Origin of the Trussells
Probably the single estate with the strongest association with the Trussells is Billesley, an estate located about a kilometer west of Stratford-upon-Avon on Roman Road. According to some accounts, William Trussell, a Norman, came to control the estate through a direct grant from William I. Another account, reports that a Norman named Hugh de Grantmesnil was granted the estate by William and that Osbert Trussell retained control of the manor in 1158, 92 years later, through his relationship with the Earl of Warwick. All sources I’ve found seem to agree that the Trussells maintained more or less continuous control for several centuries. Once the Trussells retained control, they re-christened the estate and associated village "Billesley Trussell".
Nearby Stratford-upon-Avon was William Shakepeare’s Birthplace and rumor has it that Shakespeare often visited Billesley to use the library and that he wrote, “As You Like It”, at Billesley Hall. It is certain that his grand-daughter, Elizabeth Nash, married her second husband there. Today Billesley is owned by Queens Moat Houses and it is a Luxury Country House Hotel, called, “Billesley Manor” with forty-two rooms available to the public.
According to materials distributed by the Hotel, the Trussells, “... came of yeoman stock. Born fighters, they gained -- and kept -- land with the help of a sinewy sword-arm and an unswerving belief that might is right.”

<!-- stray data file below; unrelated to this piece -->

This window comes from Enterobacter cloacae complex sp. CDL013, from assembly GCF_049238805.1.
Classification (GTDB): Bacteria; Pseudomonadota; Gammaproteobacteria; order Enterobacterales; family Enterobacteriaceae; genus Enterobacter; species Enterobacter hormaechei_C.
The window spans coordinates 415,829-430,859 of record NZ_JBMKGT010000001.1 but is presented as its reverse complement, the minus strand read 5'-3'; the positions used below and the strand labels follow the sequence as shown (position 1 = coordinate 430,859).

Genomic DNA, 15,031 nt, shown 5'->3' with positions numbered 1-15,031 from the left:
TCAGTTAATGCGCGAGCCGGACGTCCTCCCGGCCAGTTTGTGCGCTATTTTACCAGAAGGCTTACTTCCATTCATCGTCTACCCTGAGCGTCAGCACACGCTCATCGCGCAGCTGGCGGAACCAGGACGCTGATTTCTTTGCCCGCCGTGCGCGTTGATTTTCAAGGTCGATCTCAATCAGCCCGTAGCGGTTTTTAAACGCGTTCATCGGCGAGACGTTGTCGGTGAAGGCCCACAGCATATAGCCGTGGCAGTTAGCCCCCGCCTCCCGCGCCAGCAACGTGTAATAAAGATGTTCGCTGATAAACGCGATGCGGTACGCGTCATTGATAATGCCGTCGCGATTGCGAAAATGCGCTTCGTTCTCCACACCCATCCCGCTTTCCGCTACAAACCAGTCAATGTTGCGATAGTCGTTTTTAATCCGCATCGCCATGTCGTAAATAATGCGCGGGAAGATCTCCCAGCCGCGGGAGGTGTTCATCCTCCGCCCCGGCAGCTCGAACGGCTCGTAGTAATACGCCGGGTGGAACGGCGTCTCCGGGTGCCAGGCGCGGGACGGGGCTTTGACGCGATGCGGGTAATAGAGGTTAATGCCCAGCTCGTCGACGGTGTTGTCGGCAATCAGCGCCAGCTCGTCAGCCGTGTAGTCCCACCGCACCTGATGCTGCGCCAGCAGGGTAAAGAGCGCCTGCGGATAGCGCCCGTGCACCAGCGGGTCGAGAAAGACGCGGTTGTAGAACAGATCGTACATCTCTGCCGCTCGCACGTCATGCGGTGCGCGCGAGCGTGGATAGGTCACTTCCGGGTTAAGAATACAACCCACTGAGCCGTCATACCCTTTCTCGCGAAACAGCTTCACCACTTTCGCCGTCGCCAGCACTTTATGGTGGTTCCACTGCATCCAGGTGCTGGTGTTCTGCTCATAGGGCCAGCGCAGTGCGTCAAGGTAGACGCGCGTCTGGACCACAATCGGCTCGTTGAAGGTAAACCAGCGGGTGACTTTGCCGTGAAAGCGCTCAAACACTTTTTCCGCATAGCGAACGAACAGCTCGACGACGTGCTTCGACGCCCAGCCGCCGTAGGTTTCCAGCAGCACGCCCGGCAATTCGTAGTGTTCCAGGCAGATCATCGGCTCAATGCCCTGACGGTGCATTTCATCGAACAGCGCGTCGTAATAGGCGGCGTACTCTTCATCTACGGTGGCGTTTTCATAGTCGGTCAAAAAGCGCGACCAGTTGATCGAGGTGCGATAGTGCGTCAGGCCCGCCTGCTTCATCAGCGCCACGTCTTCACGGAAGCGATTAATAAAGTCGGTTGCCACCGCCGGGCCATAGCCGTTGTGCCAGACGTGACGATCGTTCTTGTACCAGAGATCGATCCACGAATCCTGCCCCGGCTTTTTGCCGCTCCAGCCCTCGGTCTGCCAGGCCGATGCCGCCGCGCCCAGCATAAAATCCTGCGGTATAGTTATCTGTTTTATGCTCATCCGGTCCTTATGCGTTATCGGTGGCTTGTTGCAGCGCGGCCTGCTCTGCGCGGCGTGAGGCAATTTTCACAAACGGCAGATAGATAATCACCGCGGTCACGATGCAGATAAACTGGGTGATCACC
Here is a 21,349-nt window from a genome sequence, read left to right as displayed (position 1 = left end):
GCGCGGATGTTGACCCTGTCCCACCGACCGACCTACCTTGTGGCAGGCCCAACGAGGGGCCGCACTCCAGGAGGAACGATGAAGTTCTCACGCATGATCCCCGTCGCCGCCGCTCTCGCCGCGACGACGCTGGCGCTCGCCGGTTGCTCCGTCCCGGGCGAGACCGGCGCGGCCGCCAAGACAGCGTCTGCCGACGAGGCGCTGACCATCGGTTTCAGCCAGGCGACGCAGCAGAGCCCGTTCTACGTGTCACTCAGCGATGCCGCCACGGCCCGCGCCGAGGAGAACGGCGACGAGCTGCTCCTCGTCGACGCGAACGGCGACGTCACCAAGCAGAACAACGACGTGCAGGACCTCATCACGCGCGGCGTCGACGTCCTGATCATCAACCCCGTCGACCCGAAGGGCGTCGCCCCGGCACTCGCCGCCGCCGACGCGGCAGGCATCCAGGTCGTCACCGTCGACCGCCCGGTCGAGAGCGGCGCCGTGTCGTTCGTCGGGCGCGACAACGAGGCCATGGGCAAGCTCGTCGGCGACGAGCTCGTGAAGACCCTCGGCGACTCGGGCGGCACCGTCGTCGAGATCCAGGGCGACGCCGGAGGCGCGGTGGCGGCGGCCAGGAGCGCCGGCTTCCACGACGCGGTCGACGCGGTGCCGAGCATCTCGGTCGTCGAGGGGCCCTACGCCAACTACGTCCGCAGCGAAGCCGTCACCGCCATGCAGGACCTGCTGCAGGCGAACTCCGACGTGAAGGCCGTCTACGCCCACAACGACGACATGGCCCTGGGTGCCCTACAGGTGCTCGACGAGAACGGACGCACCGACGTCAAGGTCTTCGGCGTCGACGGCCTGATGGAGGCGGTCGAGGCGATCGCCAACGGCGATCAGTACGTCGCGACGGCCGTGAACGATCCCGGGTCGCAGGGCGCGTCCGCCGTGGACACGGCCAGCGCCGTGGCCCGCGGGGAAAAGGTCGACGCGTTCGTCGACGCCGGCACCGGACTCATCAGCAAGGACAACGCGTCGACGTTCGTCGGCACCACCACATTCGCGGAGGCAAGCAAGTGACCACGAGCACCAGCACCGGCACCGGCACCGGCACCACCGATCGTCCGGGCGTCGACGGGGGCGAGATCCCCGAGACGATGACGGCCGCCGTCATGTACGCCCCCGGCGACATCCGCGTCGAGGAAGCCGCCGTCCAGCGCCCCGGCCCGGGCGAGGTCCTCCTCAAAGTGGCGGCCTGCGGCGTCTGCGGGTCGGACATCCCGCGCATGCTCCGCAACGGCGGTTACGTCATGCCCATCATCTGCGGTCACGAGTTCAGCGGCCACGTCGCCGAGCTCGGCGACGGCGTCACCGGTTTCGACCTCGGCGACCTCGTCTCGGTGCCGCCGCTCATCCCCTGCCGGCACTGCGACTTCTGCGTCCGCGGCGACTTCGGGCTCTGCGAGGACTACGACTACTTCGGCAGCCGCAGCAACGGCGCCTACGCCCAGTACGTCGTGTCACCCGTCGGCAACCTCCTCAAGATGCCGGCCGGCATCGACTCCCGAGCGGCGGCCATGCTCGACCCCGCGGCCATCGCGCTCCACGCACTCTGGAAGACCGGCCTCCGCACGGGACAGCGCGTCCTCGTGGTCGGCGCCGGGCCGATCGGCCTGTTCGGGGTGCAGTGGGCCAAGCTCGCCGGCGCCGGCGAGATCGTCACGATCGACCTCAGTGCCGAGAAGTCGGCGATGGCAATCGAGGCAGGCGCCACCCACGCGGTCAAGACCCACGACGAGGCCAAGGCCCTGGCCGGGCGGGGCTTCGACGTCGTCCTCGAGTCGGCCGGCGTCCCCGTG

When Henry III became of age, he continued to struggle with the Barons, Trussells included. Simon de Montfort, Earl of Lancaster and “the father of parliamentary democracy”, lead a rebellion, which the Trussells supported. Montfort and the barons argued that the King should use England’s own Barons as his advisers instead of choosing his own friends. In 1264, Montfort won the battle of Lewes, but a year later, in 1265, he was defeated, with William Trussell at his side, at the Battle of Evesham. It was the King’s son Edward who won that battle and now Edward rose to the throne and Billesley was again forfeighted.
Soon enough, though, we find Billesley in the hands of another William Trussell, another enemy of the monarchy. Eventually Edward I, the victor at Evesham victory, and was succeeded by Edward II. King Edward II was one of the dark chapters in English history. His father, Edward I, had finally subdued Wales and had begun an effort to subdue the Scots as well. Edward II, on the other hand, was ineffective and corrupt. By 1314 he had lost the Scots and in 1327 he was eventually deposed, bundled away into a dungeon in Gloucestershire and killed, one of England’s less impressive monarchs. One of Edward II’s first moves was to appoint Piers Gavston, a boyhood homosexual friend to the court, as his closest advisor. Gavston had been expelled from the Royal Court by Edward I. In the year 1312, Trussell, working with Guy Beauchamp, the Earl of Warwick, seized Gavston at Doddington Castle in Oxfordshire and carried him off to be beheaded.